CNN's Daryn Kagan and John King repeated two falsehoods frequently advanced by conservatives to attack former ambassador Joseph C. Wilson IV and his wife, former CIA operative Valerie Plame: that Wilson "did say in one television interview, and ... intimated in some others, that the vice president had sent him to Niger" to investigate reports that Iraq had sought to purchase yellowcake uranium from that country, and that the Senate Intelligence Committee found that Plame "sent" Wilson on the trip to Niger.
On the July 14 edition of CNN's Live Today, host Daryn Kagan and chief national correspondent John King repeated two falsehoods frequently advanced by conservatives to attack former ambassador Joseph C. Wilson IV, who - along with his wife, former CIA-operative Valerie Plame -- filed a lawsuit against Vice President Dick Cheney, White House deputy chief of staff Karl Rove, and former vice presidential chief of staff I. Lewis "Scooter" Libby the previous day. First, King falsely claimed that Wilson "did say in one television interview, and ... intimated in some others, that the vice president had sent him to Niger" to investigate reports that Iraq had sought to purchase yellowcake uranium from that country. Later, both King and Kagan claimed that the Senate Intelligence Committee found that Plame "sent" Wilson on the trip to Niger. As Media Matters for America has noted numerous times, Wilson did not claim Cheney sent him to Niger, and the Senate Intelligence Committee report did not officially conclude that Plame was responsible for sending Wilson on the trip.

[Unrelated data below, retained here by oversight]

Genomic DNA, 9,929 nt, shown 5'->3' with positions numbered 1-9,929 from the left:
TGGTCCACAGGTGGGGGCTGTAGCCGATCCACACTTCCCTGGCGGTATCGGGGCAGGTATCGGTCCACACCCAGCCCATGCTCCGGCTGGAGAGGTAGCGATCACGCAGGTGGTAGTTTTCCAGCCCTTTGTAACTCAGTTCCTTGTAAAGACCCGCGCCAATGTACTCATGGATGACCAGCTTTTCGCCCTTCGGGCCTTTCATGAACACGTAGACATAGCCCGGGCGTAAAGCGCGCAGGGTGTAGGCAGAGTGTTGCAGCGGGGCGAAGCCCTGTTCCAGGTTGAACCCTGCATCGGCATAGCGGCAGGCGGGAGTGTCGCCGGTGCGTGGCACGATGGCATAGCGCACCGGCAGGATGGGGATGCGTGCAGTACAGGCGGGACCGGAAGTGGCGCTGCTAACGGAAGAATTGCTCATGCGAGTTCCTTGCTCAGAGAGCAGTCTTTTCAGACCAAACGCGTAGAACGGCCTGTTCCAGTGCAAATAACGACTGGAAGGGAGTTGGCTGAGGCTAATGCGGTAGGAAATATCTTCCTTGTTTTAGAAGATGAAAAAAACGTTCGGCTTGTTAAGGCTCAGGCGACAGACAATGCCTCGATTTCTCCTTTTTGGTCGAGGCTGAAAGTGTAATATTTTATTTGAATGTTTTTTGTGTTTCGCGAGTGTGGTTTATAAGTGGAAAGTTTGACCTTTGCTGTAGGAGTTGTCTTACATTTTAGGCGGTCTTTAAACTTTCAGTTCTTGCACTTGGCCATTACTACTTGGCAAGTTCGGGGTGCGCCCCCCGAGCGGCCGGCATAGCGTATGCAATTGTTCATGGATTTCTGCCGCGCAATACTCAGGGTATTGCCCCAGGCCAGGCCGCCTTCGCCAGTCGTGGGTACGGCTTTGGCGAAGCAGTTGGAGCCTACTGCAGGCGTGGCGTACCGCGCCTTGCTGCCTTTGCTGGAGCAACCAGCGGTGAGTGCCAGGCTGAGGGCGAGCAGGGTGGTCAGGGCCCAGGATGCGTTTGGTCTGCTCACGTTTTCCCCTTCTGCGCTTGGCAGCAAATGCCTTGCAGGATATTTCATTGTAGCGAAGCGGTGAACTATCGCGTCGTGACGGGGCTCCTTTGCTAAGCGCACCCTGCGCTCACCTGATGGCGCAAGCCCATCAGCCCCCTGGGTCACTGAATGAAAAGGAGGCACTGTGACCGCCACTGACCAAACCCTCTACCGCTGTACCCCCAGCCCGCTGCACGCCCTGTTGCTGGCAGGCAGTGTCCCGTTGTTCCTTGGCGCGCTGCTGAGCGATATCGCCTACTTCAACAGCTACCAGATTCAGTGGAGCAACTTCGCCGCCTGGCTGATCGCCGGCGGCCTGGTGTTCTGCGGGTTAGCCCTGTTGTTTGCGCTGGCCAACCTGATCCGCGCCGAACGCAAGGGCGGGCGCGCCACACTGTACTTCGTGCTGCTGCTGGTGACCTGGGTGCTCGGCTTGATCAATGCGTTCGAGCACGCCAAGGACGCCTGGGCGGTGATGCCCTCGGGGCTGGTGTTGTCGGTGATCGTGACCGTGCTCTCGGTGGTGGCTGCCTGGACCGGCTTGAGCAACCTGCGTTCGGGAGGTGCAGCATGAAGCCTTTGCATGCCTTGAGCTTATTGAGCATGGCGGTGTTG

Falsehood #1: Wilson claimed Cheney sent him to Niger
During his discussion with Kagan, King stated that the matter of "who decided Joe Wilson goes to Niger" was a "thing in contention" and "an open question," and that Wilson "did say in one television interview, and he intimated in some others, that the vice president had sent him to Niger." But as Media Matters has noted, Wilson did not claim that Cheney sent him to Niger. King's assertion appears to echo a Republican National Committee (RNC) talking points memo made public on July 12, 2005, which accused Wilson of falsely claiming "that it was Vice President Cheney who sent him to Niger." To support this accusation, the RNC misrepresented Wilson's July 6, 2003, op-ed in The New York Times, in which he criticized the Bush administration's use of intelligence to suggest that Iraq had sought to purchase yellowcake uranium in Africa. Additionally, the RNC distorted a remark Wilson made in an August 3, 2003, interview on CNN's Late Edition with Wolf Blitzer. Contrary to the allegations advanced by the RNC -- and apparently adopted by King -- Wilson clearly stated in the op-ed that "agency officials" at the CIA had requested he travel to Niger. Further, in the CNN appearance, he stated it was "absolutely true" that Cheney was unaware he went on the trip.